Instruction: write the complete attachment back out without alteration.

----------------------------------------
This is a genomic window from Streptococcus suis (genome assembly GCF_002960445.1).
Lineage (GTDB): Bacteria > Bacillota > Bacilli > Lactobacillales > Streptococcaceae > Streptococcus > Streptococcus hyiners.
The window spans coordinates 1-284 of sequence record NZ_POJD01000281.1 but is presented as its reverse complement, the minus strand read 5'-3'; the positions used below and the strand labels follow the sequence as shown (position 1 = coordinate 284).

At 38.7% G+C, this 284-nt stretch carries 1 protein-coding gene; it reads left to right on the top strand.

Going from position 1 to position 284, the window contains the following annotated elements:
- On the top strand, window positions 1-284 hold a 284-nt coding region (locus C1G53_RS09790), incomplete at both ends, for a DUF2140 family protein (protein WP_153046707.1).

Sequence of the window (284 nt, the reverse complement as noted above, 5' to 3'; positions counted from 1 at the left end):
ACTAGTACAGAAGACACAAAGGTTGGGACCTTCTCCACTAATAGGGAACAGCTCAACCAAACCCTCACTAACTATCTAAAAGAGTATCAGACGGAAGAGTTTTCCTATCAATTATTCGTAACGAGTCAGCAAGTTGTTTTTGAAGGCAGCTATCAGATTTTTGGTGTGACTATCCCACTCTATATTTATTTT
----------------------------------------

This is a genomic window from Streptococcus suis (genome assembly GCF_002960445.1).
Lineage (GTDB): Bacteria > Bacillota > Bacilli > Lactobacillales > Streptococcaceae > Streptococcus > Streptococcus hyiners.
The window spans coordinates 1-284 of sequence record NZ_POJD01000281.1 but is presented as its reverse complement, the minus strand read 5'-3'; the positions used below and the strand labels follow the sequence as shown (position 1 = coordinate 284).

At 38.7% G+C, this 284-nt stretch carries 1 protein-coding gene; it reads left to right on the top strand.

Going from position 1 to position 284, the window contains the following annotated elements:
- On the top strand, window positions 1-284 hold a 284-nt coding region (locus C1G53_RS09790), incomplete at both ends, for a DUF2140 family protein (protein WP_153046707.1).

Sequence of the window (284 nt, the reverse complement as noted above, 5' to 3'; positions counted from 1 at the left end):
ACTAGTACAGAAGACACAAAGGTTGGGACCTTCTCCACTAATAGGGAACAGCTCAACCAAACCCTCACTAACTATCTAAAAGAGTATCAGACGGAAGAGTTTTCCTATCAATTATTCGTAACGAGTCAGCAAGTTGTTTTTGAAGGCAGCTATCAGATTTTTGGTGTGACTATCCCACTCTATATTTATTTT